Check out the PedsDocTalk YouTube Video: Pink Eye – What you Need to Know for more details and guidance on navigating pink eye in children, including viral vs. bacterial pink eye, allergic conjunctivitis, other causes, and when to bring your child to the doctor.
What is conjunctivitis?
Conjunctivitis is inflammation of the conjunctiva, which is the mucus membrane that covers the inside of the eyelids and the outer surface of the eye. Usually, the conjunctiva are transparent, but when it gets inflamed, the eye appears pink or red. Conjunctivitis can be caused by an infection that can be viral or bacterial. Viruses that infect the upper respiratory tract and cause inflammation can also cause inflammation in the conjunctiva of the eye.
BUT! Allergies, irritation, or trauma can also cause it. Not all conjunctivitis or pink eye is infectious like many people sometimes think!
Is it viral or bacterial?
Viral pink eye is a reddening of the eye or eyes. It is more likely to affect both eyes and is usually associated with red, watery eyes. It often presents with other viral symptoms, like fever, runny nose, sore throat, or cough, or it can be the first sign a child is sick.
Viral pink eye can cause crusting of the eyelashes in the morning but is less likely to have consistent eye discharge throughout the day. If the discharge is noted, it’s typically mild and thinner. It appears less like pus and more like clear mucus or wateriness.
Viral pink eye will resolve spontaneously on its own, and no antibiotic drops are needed. Antibiotic eye drops will not fix a viral pink eye. It is contagious during the initial days of illness, and good hand washing should be encouraged. Usually, symptoms progress for 3-5 days and slowly resolve over 1-2 weeks.
Bacterial pink eye is much different from viral pink eye. This presents with redness and thick, pus-like discharge from one eye, although sometimes both eyes are affected. Discharge can be yellow, white, or green and usually reoccurs throughout the day even if you attempt to clean the eye.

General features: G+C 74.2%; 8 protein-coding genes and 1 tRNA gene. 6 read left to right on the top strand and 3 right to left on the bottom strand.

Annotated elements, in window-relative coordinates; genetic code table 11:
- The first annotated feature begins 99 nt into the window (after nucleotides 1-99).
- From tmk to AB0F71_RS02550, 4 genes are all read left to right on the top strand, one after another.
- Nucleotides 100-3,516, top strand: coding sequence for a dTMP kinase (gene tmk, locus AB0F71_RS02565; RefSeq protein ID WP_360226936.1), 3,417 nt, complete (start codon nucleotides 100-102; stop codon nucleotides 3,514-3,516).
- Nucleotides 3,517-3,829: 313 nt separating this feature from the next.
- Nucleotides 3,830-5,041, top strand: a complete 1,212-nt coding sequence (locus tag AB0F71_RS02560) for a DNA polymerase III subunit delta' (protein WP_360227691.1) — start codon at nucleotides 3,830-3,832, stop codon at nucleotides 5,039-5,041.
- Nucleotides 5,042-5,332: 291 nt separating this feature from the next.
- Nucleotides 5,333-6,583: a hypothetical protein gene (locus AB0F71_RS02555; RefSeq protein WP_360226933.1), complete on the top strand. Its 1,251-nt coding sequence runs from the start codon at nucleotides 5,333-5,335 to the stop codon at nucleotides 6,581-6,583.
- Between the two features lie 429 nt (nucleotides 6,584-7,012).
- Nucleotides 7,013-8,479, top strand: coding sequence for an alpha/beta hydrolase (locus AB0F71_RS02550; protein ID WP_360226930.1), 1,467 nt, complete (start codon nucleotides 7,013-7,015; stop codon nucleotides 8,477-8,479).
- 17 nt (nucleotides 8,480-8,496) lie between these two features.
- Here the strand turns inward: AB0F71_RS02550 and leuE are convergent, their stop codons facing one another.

If your eyes are oozing and you wipe it away and it doesn’t return, it’s likely viral pink eye. However, if it oozes and oozes and you’re constantly wiping or cleaning, we’re headed into bacterial pink eye territory.
Eyes often appear stuck shut in the mornings with crusty eyelashes. Bacterial pink eye can occur in isolation, but ear infections and pink eye often do occur at the same time. This is because some bacteria that like to follow virus infections can cause bacterial ear infections and pink eye.
Check out the PedsDocTalk YouTube video on ear infections for more information on what causes them and the symptoms kids often show if they have one.
What to do if your child has bacterial pink eye?
Well, both viral and bacterial pink eye are contagious and spread through contact with eye drainage and contaminated objects. For example, your kid rubs their eyes and touches a toy and another kid touches that toy and then touches their eyes – there we go.
It often spreads quickly through childcare facilities. Good hand washing is important to reduce the spread. Also, a trip to your child’s clinician is worthwhile because it is treated with prescription antibiotic drops. For bacterial pink eye, a child can return to daycare or school once they are fever free and have been on the drops for a full 24 hours minimum.
What about viral pink eye and returning to school?
This is where things get a little tricky. Viral pink eye does not need antibiotic drops.
Once your child’s eye discharge is resolved and they are fever free for 24 hours, they can return to childcare. But, with viral pink eye, those symptoms can linger like a cold.
Unfortunately, many childcare facilities have certain strict rules on pink eye and treat all pink eye as bacterial.
The best prevention of the spread of viral pink eye is good hand hygiene similar to limiting the spread of common colds, which are also caused by viruses
Allergic conjunctivitis is caused by an airborne allergen, such as pollen, coming into contact with the eye and causing a hypersensitive or allergic response to the allergen. This results in a release of chemicals like histamine, which causes itching – the hallmark symptom of allergic conjunctivitis. If your child has very itchy, watery, red eyes, they likely have allergic conjunctivitis. Another sign can be puffiness under the eye and very minor runny nose compared to the thick mucous of a cold. Rubbing the eyes can make the redness and itching worse. Symptoms may resolve on their own but over-the-counter eye drops can help speed up the resolution of symptoms.
Watch this PedsDocTalk YouTube video for more information on OTC eye drops for allergic conjunctivitis.
When to bring your child in for conjunctivitis
It’s important to bring your child to their pediatrician if there is a thick pus-like discharge from the eye. They may have bacterial conjunctivitis and need antibiotic drops. The pediatrician will be able to differentiate and prescribe antibiotic drops if needed.
If your child is expressing sensitivity to light, complaining of persistent eye pain, trouble opening their eyes, changes to their vision, or eyelid swelling and redness their pediatrician needs to assess for more serious conditions such as a possible foreign body, corneal abrasion, or periorbital cellulitis.
And as always, you should bring your child in for evaluation if something doesn’t seem right to you or they’re not improving as you would expect.